In writing reports, it is very important for the speech and language pathologist to be consistent and accurate in writing the phonemes that the student is having difficulty with. These should be written using professional writing with any sounds or sound combinations that a family might not understand defined.
Sounds should be put in slashes /s/ not bolded or capitalized.
Refer to the blog on treatment techniques: Rakovic: Articulation Therapy resources
If you have done a standardized test for evaluation at the beginning or the end of treatment you must give a description of the test. It is also easier to read a table of sounds than it is to read them embedded into a paragraph.
Here are some examples of write-ups of articulation tests, note these are examples and may have more information than you need for the progress report but it will give you an idea of the organization and how to describe a test.
The below links to Pearson’s example of their report write-up for Goldman-Fristoe and the KLPA
This is an example of a write-up that was given as part of a training. Note the use of a table for the Goldman-Fristoe.
This is a great resource that has over 90 descriptions of common speech and language tests.
Here is another way to write the Goldman Fristoe so that you are remaining clinical but also giving the family information.
Articulation: The Goldman Fristoe Test of Articulation-2 (GFTA-2) is designed to provide a systematic means of assessing an individual’s articulation in single words. Descriptive information about the individual’s articulation skills is obtained through three subtests: Sound-in-words, Sound-in-syllables, and Stimulability. Student’s errors are listed below with error sound followed by target sound:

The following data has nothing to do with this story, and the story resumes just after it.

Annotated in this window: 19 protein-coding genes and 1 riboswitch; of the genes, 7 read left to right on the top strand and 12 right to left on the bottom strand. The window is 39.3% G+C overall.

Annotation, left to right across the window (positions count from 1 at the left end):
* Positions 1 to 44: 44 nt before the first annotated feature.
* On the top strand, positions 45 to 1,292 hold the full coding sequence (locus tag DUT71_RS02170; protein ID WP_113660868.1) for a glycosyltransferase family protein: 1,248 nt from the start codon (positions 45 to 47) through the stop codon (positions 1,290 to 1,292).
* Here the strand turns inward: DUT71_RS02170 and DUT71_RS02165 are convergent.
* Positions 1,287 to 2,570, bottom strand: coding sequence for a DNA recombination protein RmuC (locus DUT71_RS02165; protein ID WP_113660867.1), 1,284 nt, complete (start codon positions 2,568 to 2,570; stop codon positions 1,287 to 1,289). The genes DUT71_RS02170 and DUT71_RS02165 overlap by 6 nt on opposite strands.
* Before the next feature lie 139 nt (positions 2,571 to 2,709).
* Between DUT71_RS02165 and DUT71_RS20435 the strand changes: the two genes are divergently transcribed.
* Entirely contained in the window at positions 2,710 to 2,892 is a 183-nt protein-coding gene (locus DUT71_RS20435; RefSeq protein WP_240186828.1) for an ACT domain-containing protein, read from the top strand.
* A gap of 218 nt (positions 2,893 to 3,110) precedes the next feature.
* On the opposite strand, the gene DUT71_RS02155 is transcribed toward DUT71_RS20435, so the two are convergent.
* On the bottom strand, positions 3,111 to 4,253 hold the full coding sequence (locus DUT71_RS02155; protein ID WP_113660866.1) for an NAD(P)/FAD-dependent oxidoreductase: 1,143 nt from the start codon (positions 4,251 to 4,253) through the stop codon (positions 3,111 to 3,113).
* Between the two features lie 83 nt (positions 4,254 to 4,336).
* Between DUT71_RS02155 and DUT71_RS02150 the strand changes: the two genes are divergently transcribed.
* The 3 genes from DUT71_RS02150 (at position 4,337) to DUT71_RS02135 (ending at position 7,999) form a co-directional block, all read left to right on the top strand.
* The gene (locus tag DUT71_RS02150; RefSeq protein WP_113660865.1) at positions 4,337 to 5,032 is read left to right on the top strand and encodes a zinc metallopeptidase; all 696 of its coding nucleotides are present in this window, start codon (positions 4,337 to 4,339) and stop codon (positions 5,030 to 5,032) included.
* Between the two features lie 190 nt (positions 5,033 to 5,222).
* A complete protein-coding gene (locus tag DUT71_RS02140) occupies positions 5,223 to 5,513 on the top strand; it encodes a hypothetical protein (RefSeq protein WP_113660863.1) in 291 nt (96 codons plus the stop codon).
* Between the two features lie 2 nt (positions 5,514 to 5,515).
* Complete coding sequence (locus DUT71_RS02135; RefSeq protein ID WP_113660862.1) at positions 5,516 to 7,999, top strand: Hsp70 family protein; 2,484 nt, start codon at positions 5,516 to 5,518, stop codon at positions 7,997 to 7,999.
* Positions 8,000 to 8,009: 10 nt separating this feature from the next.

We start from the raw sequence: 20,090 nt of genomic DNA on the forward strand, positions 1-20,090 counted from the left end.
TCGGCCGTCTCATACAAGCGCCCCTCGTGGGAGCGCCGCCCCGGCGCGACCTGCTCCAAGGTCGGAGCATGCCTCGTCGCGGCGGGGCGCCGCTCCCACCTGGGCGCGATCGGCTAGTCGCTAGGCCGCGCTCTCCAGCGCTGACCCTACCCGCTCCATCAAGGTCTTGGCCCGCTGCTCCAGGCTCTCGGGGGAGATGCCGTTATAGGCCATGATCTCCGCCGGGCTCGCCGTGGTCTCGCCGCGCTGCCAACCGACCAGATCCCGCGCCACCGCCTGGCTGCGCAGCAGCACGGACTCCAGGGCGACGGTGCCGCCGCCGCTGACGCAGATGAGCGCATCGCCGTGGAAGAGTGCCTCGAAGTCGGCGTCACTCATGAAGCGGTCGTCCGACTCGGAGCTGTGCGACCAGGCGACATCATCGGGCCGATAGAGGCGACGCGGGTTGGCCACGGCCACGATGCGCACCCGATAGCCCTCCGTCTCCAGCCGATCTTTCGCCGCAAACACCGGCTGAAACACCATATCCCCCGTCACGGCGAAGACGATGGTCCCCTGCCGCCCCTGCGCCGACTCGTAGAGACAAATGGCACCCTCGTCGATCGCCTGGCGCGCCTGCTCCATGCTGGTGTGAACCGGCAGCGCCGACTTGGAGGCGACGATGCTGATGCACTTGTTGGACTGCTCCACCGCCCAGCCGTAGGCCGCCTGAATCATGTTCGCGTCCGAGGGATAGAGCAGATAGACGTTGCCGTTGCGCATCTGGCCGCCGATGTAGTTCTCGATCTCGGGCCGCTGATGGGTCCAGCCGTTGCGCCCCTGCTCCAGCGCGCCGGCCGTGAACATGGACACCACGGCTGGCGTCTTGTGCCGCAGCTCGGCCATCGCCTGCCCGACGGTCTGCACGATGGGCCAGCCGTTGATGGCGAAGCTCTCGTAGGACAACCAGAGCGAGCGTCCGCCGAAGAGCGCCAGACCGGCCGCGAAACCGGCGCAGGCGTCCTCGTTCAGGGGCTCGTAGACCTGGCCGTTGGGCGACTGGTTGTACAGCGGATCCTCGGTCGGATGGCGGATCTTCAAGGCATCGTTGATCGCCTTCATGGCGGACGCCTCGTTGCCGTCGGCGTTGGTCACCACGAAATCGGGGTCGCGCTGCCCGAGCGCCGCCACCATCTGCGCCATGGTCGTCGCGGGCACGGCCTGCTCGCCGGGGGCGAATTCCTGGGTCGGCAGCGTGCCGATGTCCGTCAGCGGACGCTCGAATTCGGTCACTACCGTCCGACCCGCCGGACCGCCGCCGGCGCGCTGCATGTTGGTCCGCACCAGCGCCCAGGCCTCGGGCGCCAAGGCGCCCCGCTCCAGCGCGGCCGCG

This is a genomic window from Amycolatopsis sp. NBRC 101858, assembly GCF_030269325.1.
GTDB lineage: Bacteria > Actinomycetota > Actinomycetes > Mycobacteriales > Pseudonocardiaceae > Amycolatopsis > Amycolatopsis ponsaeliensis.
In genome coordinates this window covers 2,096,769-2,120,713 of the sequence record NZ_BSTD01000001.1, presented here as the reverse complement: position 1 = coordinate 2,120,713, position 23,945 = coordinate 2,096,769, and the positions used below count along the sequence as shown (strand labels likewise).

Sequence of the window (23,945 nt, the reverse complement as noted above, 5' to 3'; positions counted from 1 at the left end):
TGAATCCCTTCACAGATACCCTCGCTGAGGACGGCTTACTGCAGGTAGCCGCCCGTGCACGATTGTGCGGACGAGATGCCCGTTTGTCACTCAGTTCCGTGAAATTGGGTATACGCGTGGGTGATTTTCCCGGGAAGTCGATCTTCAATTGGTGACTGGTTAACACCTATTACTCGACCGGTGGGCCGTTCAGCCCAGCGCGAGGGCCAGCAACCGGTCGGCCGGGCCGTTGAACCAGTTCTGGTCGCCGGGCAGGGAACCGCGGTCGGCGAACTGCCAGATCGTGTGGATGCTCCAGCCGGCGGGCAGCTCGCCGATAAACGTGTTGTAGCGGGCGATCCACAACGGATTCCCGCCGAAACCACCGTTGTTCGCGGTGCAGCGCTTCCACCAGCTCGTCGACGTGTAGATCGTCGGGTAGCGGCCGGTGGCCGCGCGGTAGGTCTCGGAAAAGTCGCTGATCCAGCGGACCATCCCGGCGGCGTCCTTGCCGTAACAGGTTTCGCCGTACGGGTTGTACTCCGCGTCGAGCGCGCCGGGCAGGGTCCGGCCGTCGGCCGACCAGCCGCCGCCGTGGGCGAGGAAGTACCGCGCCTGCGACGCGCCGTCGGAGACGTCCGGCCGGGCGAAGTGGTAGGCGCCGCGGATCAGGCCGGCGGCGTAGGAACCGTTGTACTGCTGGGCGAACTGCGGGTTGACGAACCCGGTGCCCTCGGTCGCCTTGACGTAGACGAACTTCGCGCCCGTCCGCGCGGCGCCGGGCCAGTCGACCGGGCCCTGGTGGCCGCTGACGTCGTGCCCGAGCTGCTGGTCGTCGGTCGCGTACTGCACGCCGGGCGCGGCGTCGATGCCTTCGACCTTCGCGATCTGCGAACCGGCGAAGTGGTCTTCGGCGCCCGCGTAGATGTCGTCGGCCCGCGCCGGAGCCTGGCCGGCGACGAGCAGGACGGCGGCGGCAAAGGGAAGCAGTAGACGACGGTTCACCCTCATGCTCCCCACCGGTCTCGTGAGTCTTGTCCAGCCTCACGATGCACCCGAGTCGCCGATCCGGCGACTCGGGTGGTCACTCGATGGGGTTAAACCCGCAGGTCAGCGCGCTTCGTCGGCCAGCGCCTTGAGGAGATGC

/n/ for /ing/(final position) Example: ‘rin’ for ‘ring’
/s/ for /sh/ (all positions) Example: ‘fising’ for ‘fishing’
/ts/ for /ch/ (final, medial) Example: ‘watses’ for ‘watches’ * inconsistent
/w/ for /r/ (all positions) Example: ‘wabbit’ for ‘rabbit’
/dz/ for /j/ (final position) Example: ‘orandz’ for ‘orange’
/f/ for /th/ voiceless (all positions) Example: ‘fum’ for ‘thumb’
/d/ for /th/ voiced (all positions) Example: ‘dis’ for ‘this’
/b/ for /v/ (initial) Example: ‘bacuum’ for ‘vacuum’
Here is another way:
During the evaluation, the following sounds were marked in error and are considered delayed based on CHILD’s age at testing:
Initial: f, g, v, ch, sp, st, sk, sw, sn, gl, fl, gr, sm, sl, th
Medial: f, g, v, sh, s, j, z, er, t
Final: k, g, z, th
The following phonological processes were marked as present during the evaluation and are considered delayed based on CHILD’s age at testing:
Initial Consonant Deletion: Occurs when the intial consonant in a word is left off.
Final Consonant Deletion: Occurs when the final consonant in a word is left off.
Weak Syllable Deletion: Occurs when the weak syllable of a word is left off.
Cluster Reduction—s: Occurs when an /s/ consonant cluster is reduced to a single consonant.
Cluster Reduction: Occurs when a consonant cluster is reduced to a single consonant.
It is recommended that CHILD receive instruction and practice to correct production of the following speech sounds and to decrease the phonological processes found in her speech:
f, g, v, ch, sp, st, sk, sw, sn, gl, fl, gr, sm, sl, th, sh, s, j, z, er, k
Here is some great information about the Entire World of R Advance Screening for those that are using that.
This is similar but in a larger format.
Here is an example from Say it Right about how to write up the Entire World of R assessment.
Here is another example of how to put it into a table so that the information might not be overwhelming.
Here is a presentation that has some of this listedArticulation best practices
Here is the American Speech Language and Hearing Association in their practice protocol lists them.
Here is another reference that comes from another university as a template for their county’s reports.
R articulation form for Entire World of R
In writing IPA in word there is a very easy way to do this. Here is a youtube video on it.
Click above for a great tool to write the phonetic alphabet.